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I am using a simulation approach to compare the performances achievable by simple risk management and portfolio optimization for portfolio selection. My problem is that my results indicate that simple risk management outperforms portfolio optimization. Is this possible or is there most likely an error in my simulation?

My simulation approach is as follows. Assume there are N different assets in the universe, each of which is assigned to one of K groups, based on some properties. For each of these assets I have daily returns data for a two-year period. Each iteration in the simulation randomly selects one asset from each of the groups. I.e., K assets are selected and will be assigned a weight in $[0, 1]$ Then, each asset is assigned a weight. The mean-variance approach calculates the optimal weights based on the daily returns data. The naive approach simply assigns the weight $1/M$ to each of the assets in the portfolio. This gives the portfolio returns, from which I calculate annualized portfolio volatility. The results are shown in the table below. Could these results be feasible or could it be that I made a mistake somewhere (e.g., mixed up the column names, incorrectly multiplied returns with weights, etc.)?

Edit: the optimal portfolio is the one with minimal variance over all returns.

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  • $\begingroup$ What is your optimal portfolio, exactly? Is it supposed to be the minimal variance portfolio over all possible returns? If so, the only explanation left besides an error is estimation error. Your naive method doesn't require any estimation, but a mean-variance optimization requires a covariance matrix which can be poorly estimated... With K assets, you're talking about K first moments plus K(K+1)/2 second moments, so it can quickly be A LOT to demand from data. But, then again, I have no idea what you're doing in your simulation. $\endgroup$ – Stéphane May 25 at 23:16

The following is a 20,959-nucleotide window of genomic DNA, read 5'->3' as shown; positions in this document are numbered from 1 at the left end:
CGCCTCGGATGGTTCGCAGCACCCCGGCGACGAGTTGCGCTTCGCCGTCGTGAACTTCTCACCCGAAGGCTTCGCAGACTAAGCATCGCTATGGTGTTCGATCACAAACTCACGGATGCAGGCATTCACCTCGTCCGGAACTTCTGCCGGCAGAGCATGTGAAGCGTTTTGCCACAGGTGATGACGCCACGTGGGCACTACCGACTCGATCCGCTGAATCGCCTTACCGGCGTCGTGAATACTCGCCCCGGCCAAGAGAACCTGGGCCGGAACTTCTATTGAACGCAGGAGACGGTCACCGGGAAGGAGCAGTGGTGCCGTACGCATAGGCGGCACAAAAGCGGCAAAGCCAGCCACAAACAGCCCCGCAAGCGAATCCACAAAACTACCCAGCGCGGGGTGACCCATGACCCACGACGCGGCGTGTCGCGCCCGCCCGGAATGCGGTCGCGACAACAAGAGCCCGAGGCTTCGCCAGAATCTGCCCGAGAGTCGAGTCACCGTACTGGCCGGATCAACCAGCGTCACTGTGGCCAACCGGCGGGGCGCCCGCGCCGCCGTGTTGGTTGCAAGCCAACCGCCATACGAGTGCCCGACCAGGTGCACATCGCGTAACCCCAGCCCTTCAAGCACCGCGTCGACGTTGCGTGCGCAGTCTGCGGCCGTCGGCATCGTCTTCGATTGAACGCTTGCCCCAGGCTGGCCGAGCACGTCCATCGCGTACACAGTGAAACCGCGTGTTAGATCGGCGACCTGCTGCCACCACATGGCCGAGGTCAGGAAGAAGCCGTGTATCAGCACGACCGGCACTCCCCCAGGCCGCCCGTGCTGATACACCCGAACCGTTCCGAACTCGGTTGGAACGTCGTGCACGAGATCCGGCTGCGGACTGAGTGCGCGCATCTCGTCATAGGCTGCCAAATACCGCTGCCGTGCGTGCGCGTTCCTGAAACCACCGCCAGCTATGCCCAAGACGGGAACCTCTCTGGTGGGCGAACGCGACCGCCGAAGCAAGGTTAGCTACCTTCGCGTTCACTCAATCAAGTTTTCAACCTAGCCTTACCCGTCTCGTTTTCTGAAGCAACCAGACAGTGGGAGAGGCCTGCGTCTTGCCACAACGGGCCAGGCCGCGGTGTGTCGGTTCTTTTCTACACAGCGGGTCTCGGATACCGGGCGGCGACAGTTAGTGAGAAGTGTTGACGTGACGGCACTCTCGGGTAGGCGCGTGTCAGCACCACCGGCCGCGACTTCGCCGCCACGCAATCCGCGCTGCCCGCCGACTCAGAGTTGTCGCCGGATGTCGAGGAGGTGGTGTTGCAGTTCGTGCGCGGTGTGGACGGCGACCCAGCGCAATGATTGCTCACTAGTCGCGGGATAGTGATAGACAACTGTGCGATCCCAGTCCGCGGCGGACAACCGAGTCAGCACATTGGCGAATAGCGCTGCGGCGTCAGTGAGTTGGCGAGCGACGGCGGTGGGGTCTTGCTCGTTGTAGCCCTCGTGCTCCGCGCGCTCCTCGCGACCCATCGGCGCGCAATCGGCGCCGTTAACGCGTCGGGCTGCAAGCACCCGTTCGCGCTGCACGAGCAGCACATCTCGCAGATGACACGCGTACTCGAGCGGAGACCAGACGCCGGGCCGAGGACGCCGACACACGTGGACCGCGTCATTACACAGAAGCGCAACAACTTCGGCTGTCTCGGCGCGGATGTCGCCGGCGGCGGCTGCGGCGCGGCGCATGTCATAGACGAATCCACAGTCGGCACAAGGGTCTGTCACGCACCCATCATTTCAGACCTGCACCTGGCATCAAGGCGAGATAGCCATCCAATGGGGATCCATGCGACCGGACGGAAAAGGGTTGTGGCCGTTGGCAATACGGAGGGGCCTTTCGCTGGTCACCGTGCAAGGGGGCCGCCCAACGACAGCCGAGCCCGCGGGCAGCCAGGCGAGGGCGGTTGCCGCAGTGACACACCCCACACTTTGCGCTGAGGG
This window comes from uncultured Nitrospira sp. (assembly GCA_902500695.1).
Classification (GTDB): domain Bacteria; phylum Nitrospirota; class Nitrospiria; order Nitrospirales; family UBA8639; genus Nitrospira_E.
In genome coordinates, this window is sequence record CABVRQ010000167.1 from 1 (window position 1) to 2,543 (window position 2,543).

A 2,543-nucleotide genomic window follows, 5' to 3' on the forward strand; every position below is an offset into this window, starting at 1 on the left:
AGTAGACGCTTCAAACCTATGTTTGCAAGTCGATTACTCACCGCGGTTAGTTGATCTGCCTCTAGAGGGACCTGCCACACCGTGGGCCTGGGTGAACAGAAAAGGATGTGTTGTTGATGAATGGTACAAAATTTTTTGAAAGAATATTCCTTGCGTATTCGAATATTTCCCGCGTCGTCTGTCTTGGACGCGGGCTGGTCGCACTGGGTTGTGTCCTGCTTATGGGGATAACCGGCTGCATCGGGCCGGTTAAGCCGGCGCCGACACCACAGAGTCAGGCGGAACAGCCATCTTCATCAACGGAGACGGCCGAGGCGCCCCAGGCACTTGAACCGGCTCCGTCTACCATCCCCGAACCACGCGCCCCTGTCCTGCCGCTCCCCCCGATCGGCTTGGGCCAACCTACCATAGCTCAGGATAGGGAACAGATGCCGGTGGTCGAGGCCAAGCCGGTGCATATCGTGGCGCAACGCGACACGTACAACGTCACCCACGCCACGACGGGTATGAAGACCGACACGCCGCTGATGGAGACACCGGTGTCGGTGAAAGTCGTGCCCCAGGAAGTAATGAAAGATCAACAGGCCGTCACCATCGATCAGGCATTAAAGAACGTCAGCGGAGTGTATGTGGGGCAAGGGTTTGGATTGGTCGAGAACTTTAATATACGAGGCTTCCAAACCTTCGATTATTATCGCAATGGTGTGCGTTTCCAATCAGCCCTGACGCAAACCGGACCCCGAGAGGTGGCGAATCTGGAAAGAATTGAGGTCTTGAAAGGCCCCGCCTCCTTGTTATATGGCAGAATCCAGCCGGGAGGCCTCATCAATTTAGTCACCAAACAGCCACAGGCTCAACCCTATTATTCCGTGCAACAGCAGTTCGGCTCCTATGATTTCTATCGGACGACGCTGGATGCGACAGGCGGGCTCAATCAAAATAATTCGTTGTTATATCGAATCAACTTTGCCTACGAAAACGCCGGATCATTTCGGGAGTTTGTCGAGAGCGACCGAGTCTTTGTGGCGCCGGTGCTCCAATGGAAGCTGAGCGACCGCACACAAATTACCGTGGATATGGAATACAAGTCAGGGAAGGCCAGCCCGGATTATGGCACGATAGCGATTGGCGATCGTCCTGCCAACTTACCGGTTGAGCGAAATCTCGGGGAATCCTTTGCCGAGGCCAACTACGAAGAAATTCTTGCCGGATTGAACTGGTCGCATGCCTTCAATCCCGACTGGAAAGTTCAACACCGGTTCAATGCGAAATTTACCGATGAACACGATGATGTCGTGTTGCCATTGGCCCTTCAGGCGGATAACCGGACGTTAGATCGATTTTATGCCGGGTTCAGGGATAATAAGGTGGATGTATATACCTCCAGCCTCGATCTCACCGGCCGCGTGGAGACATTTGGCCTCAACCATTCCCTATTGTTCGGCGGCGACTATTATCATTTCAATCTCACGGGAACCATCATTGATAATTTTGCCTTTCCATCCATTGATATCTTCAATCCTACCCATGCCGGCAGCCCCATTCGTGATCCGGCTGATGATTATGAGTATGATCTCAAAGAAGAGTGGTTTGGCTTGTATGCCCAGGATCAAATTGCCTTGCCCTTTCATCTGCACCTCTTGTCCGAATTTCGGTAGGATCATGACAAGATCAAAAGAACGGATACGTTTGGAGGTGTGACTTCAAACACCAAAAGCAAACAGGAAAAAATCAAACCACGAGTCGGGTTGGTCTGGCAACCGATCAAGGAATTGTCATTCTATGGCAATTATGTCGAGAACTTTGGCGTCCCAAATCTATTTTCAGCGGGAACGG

• $\begingroup$ yes, I use the minimal variance portfolio over all possible returns as the optimal portfolio $\endgroup$ – Ali Mustafa May 26 at 4:48
  • $\begingroup$ Are you comparing the sample in-sample or out-of-sample? In-sample it might be due to the estimation errors, out-of-sample i would bet Naive diversification would beat mean-variance most of the times, refer to this study papers.ssrn.com/sol3/papers.cfm?abstract_id=2713501 $\endgroup$ – Dhruv Mahajan May 26 at 8:30
  • $\begingroup$ Year 1 is in-sample, while year 2 is out-of-sample. $\endgroup$ – Ali Mustafa May 26 at 15:57
  • $\begingroup$ Are the vols in the table in %? It looks a bit suspicious that out-of-sample vols are larger than in-sample vols. What is the size of N and K in your simulation? $\endgroup$ – Pontus Hultkrantz May 26 at 19:44

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